Engaging With Your Elected Officials

Engaging With Your Elected Officials

As a citizen and a constituent, you have the right to contact your elected officials on any issue at any time.

As a voter, your opinions are important to them.

And as a member of the Jewish community, it’s important to make your voice heard.

Most of the 19-member Illinois U.S. Congressional Delegation (House and Senate), Illinois state legislators and Chicago City Aldermen and Alderwomen have been supportive of Israel and our Jewish community. They deserve our thanks, as do all of our state’s constitutional officers—Governor, Lt. Governor, State Comptroller, State Treasurer and Secretary of State—and many area mayors.

It’s truly important to maintain a balance between urging action, expressing displeasure, and saying “thank you.”

Here is how to get started:

Locating contact information for your elected officials

Visit these websites to find the names and contact information for your elected officials:

Writing your elected officials (E-mail or Letter)

Elected officials pay attention to mail from their constituents—especially if they send personal  communications rather than mass, duplicated messages.

Here are some tips for effective e-mails or letters:

  • Your letter should address a single topic or issue.
  • If it is being sent by postal mail, it should be typed.
  • It should be no more than one page (or the equivalent).
  • Use your own language, even if you are working from talking points.
  • Start by saying why you are writing, such as “I am urging your support for” or “I want to thank you for voting against…”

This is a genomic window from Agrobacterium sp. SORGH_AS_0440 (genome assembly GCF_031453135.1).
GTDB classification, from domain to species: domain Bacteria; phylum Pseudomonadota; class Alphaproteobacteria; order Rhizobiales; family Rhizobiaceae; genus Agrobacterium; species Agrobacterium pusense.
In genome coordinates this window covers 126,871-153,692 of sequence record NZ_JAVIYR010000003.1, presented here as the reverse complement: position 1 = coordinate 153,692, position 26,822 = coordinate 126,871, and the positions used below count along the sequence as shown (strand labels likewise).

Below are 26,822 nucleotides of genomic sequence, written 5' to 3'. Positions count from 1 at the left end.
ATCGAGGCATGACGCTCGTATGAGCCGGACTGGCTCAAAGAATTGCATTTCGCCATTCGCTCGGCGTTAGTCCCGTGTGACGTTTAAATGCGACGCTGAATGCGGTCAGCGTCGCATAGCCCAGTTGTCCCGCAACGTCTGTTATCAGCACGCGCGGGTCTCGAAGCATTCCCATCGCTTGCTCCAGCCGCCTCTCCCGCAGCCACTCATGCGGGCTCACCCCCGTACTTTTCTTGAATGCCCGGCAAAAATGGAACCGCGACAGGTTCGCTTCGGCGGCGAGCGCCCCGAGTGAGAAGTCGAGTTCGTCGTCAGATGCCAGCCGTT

• Give a brief summary of your position on the issue, including how the issue affects you and your community/their constituents. Use numbers and real-life examples wherever possible to convey real effects.
  • Ask for a specific action, such as voting for or against a bill or a change in policy—or keeping up their support for Israel or against antisemitism.
  • Thank them.
  • Sign the letter with your name, full mailing address, phone number and e-mail address.

Calling your elected officials

Phone calls are an excellent way to register your opinion quickly to ensure your voice is heard.

Here’s some information to keep in mind when you call:

  • A member of their staff is most likely to answer the phone, which is fine. Elected officials rely on their staff to help manage the many legislative issues they face and to determine how to vote on key issues, including those of interest to the Jewish community.
  • It is important to identify yourself as a constituent and tell the staff member you would like to leave a message regarding a particular bill or issue. Your message can be as simple as "I want to thank the Senator for her support of aid to Israel” or “I want to urge the Senator to vote for the Iran Sanctions Act, S. 123."
  • All communications are tallied by staff.
  • Depending on who you are calling, you may be asked for your address.

If you have any questions or would like assistance, please connect with us: gov@juf.org

One Final Note

If you donate to politicians, make sure the candidates of your choice know how important Israel is to you.